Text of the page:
Annette La Mariana Nahinu / 1914-2008
STAR-BULLETIN / 2003
Patrons sit at the bar at La Mariana on Sand Island Road. The restaurant and boat club, which opened in 1955, was built and run by Annette Nahinu, left. Nahinu died July 19.
Restaurateur was beloved by island sailing community
Out of a strip of junkyard at Keehi Lagoon, Annette La Mariana Nahinu built La Mariana Sailing Club not once, but twice with her own hands on the strength of a dream.
Nahinu's maiden name, La Mariana, means "the little sea" in Italian. At age 93 she died July 19 of natural causes at Hawaii Medical Center-East.
Nahinu was born in Brooklyn, N.Y., in 1914.
Nahinu first made her "vision of a beautiful yacht club" a reality in 1955 with 13 boats berthed for 50 cents a month, according to her journal; the club now manages some 100 boat slips in a marina outside the 40-table bar/restaurant. Up until a couple of months ago, Nahinu still ran things at 50 Sand Island Access Road, according to manager Judith Calma.
Nahinu would sit at her favorite table near the door every day and make sure her customers felt at home at the clubhouse, a throwback to old Hawaii with its tikis, piano music and vintage decor, Calma said. Besides regular locals, many tourists returned to relish the Hawaiiana and her warm hospitality, she said.
"This is my hobby, my life, my goal, my everything," Nahinu once said of the sailing club, when awarded a 2006 certificate of honor from the City and County of Honolulu for more than 50 years of successful business.
In the 1950s before he became governor, George Ariyoshi was on his way to the marina when he witnessed "a young haole woman with a wheelbarrow pushing dirt and working so hard. ... I was very touched by this lady doing all this manual labor," he said.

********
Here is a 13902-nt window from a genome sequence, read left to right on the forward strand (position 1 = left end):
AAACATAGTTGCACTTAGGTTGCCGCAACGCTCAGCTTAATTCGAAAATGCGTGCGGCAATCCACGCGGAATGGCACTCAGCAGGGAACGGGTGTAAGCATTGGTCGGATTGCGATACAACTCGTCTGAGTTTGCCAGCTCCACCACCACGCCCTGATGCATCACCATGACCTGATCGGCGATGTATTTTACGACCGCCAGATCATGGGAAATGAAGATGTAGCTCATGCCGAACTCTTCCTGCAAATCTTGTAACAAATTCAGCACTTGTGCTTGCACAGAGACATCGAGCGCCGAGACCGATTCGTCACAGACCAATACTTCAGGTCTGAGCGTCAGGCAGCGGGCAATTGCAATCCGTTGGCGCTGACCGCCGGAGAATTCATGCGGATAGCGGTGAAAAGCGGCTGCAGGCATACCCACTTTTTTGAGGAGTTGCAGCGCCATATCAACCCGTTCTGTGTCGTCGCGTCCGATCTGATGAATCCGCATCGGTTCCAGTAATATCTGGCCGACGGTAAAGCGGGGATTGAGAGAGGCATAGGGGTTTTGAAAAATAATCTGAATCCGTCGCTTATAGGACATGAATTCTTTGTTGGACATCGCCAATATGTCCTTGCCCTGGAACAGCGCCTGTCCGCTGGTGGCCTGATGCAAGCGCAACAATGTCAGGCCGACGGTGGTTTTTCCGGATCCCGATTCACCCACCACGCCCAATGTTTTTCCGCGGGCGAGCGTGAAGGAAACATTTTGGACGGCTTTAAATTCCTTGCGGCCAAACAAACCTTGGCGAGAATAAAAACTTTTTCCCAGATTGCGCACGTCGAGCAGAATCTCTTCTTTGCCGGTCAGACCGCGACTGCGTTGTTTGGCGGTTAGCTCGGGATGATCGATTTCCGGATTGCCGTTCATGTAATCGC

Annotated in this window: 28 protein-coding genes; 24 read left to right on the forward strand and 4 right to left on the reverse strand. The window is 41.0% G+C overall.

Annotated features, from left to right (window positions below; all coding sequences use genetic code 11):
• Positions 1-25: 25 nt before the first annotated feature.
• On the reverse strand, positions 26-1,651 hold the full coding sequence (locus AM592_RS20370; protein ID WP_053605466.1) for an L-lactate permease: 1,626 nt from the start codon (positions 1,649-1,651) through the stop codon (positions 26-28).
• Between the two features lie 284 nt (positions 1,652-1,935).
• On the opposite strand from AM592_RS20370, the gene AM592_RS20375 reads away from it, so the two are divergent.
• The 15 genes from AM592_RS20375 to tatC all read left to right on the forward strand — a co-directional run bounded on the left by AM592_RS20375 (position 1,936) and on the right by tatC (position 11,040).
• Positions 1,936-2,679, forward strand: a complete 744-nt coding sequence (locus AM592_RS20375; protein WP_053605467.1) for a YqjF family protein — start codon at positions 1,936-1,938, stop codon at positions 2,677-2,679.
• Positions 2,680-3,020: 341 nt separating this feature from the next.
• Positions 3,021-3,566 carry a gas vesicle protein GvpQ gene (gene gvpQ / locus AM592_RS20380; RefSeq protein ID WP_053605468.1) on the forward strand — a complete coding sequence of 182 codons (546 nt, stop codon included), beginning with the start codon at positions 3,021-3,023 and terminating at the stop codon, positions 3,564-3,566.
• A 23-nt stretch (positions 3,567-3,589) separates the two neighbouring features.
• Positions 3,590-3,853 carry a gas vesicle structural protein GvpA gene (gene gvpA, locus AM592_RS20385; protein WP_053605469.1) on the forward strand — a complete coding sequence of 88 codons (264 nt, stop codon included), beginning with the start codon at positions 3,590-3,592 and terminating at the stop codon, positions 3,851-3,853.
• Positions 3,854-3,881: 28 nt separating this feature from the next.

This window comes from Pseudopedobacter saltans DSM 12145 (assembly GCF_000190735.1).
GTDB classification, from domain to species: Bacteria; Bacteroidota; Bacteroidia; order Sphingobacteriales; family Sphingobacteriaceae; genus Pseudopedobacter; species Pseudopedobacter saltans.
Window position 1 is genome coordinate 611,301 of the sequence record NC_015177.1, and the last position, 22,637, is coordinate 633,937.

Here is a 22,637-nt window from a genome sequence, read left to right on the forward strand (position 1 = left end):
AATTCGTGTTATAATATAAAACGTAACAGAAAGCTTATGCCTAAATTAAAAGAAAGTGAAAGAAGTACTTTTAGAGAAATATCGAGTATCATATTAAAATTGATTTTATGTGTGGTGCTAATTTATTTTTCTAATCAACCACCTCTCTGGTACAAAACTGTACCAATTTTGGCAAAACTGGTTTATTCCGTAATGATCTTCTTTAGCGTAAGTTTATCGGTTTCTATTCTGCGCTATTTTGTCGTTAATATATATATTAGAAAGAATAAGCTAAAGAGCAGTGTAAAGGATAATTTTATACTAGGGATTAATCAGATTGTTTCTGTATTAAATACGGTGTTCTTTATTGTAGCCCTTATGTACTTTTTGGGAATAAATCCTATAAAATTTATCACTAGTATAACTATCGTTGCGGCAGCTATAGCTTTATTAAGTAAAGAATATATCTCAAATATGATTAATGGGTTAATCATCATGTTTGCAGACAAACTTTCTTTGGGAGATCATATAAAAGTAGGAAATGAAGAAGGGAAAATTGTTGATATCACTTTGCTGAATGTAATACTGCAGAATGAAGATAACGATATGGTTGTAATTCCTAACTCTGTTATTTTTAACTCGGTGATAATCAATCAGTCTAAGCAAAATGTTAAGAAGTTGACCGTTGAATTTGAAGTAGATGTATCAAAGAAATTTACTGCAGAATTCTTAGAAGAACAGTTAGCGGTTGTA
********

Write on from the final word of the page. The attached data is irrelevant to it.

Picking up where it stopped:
"I advised her to go get a long-term lease because I said I hate to see you put in all that effort" to fix the property up only to have her month-to-month lease suddenly revoked.
"Everybody who dealt with her had very strong feelings about what a wonderful person she was," he said.
Although he never did any official legal work on her behalf, Ariyoshi would advise her from time to time over the years. When she wanted to pay him, he told her he was just happy to see her succeed, Ariyoshi said.
New Zealander Johnny Campbell helped Nahinu first build the sailing club in 1955 "with a shovel and a rake," according to journal written by Nahinu. They survived a tidal wave and an exhausting cleanup process.
The sailing club was forced to move in 1978, but relocated just 50 yards away. It was a Herculean task to rebuild: "The concrete junkyard was gradually being transformed into an oasis," she wrote. After years of wrangling, she finally got a 35-year lease from the state at public auction in 1979.
Calma, an employee for more than 10 years, is the sole trustee and president of the Annette L. Nahinu Revocable Living Trust, according to Nahinu's lawyer, Edward Sanpei. He said Nahinu cared deeply about her employees and is relying on them to keep the restaurant open.
Nahinu's third marriage, to Lorren Nahina, lasted a dozen years. She had no children, but is survived by a brother, Phillip La Mariana of Tennessee. Services will be held tomorrow at Mililani Mortuary, mauka chapel. Visitation is at 10:15 a.m.; service, 11:30 a.m.; burial, 12:30 p.m. at Mililani Memorial Park. Flowers are welcome.